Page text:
Impact of Gödel's incompleteness theorems on a TOEby PhysDrew Tags: gödel, impact, incompleteness, theorems 

#307
Jan811, 12:54 PM

P: 1,667

Careful 



#308
Jan811, 12:56 PM

P: 497





#309
Jan811, 11:05 PM

P: 497

"When I use a word," Humpty Dumpty said, in rather a scornful tone, "it means just what I choose it to mean – neither more nor less." It is precisely because of our ability to use symbols that our species has been able to achieve what it has. 



#310
Jan911, 03:21 AM

P: 1,667

i don't think there is much point in continuing the discussion; you seem to be unaware that your position is equally a (very unplausible) belief and moreover you seem to indulge yourself in the comfort that your view belongs to physics and mathematics while mine doesn't. I sharply disagree with that in the case of physics, in the case of mathematics I could be more forgiving. Physics is not appied mathematics. We agree that mathematics is relational; that why I tried to tell you cannot tell to a computer what the word forall means, something which he will need if he wants to prove that the function x > x is continuous. Therefore what I tried to tell you, and what Penrose tries to convey is that these undefinable qualities associated to meaning and understanding are necessary to do mathematics. Since we are a part of nature, a TOE should be able to discribe that as well, and it basically never ever will. I agree that symbolic language has been the main driver of human progress and knowledge but again the quality which manipulates this symbolic language cannot be defined in terms of it. Moreover, I am not trying to even say that this issue is the end mathematics and certainly not of physics as I understand it! On the contrary, I think the most basic laws of nature will be defined in terms of very general principles like general covariance and so on which by themselves cannot be defined accurately. It is a particular projection of them, by adding more relational context than necessary which will allow for study in terms of the language of mathematics. This is precisely what Einstein stressed throughout his whole life, if we can learn something of the old man, then it is this!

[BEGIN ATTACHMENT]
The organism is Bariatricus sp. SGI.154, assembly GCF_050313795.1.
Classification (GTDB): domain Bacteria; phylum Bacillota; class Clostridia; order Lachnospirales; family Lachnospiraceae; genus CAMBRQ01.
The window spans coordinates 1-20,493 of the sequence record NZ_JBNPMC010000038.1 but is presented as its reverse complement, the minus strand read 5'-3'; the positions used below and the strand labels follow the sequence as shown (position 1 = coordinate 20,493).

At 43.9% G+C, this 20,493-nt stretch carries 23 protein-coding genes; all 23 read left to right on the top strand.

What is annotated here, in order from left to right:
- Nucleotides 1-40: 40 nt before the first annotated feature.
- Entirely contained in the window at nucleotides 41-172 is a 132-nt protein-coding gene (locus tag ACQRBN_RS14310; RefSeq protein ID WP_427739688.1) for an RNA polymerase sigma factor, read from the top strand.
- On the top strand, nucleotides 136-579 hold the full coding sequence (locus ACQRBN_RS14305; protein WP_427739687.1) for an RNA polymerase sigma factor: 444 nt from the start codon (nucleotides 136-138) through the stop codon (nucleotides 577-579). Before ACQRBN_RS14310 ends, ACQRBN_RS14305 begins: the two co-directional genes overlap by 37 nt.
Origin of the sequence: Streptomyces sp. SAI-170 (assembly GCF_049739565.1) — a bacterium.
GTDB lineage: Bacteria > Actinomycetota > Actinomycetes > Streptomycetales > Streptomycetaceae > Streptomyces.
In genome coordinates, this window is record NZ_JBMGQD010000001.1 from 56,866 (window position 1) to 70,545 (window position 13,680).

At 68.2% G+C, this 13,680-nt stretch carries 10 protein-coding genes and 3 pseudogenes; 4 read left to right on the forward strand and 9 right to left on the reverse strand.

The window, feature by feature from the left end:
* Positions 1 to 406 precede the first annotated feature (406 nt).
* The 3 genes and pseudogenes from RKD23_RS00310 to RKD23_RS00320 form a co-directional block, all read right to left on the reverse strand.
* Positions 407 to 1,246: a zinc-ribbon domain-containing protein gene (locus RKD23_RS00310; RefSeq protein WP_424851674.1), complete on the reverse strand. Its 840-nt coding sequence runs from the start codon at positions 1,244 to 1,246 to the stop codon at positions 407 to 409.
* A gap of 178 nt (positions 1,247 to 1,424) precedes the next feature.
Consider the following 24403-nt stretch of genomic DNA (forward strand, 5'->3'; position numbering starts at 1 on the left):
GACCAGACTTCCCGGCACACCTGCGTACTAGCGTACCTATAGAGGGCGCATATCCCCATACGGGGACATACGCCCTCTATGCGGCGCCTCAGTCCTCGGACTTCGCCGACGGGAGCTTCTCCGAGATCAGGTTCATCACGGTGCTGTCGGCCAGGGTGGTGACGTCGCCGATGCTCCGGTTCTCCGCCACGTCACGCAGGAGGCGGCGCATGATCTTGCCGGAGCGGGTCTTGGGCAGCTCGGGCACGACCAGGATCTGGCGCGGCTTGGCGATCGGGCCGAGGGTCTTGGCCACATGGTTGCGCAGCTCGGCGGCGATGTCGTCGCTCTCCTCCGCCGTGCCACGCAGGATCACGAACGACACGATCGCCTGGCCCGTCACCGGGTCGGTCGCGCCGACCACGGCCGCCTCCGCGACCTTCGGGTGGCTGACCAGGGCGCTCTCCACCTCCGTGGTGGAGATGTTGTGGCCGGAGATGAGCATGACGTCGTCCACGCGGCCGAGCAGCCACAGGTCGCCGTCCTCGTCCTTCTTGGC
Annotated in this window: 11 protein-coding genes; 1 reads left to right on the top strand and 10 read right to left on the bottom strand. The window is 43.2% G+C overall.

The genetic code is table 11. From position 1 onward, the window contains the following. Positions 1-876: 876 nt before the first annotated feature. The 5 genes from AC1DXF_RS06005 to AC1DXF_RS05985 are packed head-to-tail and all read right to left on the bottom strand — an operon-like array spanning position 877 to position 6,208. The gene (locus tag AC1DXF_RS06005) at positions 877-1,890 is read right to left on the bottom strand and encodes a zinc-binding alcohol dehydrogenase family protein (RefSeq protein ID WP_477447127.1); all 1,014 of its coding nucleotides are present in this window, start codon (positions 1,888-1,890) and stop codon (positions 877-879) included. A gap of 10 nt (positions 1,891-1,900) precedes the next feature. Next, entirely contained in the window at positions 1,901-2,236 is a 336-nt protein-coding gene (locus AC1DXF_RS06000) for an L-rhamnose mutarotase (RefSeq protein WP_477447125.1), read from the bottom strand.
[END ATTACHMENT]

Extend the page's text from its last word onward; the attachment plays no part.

As a final comment, I would say that physicists and mathematicians should become more open for interdisciplinary study regarding the other sciences. They are also sciences and have meaningful aspects to communicate to us, the reductionist view will always fail and as a physicist/mathematician I have certainly not the pretense that my activities would somehow be better than the one of a biologist. Careful 



#311
Jan911, 04:45 AM

P: 497

But you're right, since the other issues that came up until we got to this point were side issues about which we have put down our respective arguments, we can either let other readers expand upon them or let this post finally come to an end. Cheers 



#312
Jan911, 06:38 AM

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#313
Jan911, 10:49 AM

P: 5

In a nutshell, Godel's ideas mean that we can only know stuff based on what we already know. If mathematics itself can never be a complete description of phenomena (due to its axioms not predicting every possible consequence of them) then it follows that we can only predict as much as our abilities allow us to predict, as a species. A TOE will also be subject to the same limitations so that what we define as 'knowledge' will always be parochial in nature, it cannot be otherwise. I suppose what I am really saying is that we may only define 'reality' within the constraints of our biological limitations. Who knows, perhaps some UFOs, for example, represent phenomena that we simply haven't the ability to define or comprehend!




#315
Jan911, 12:14 PM

P: 1,667




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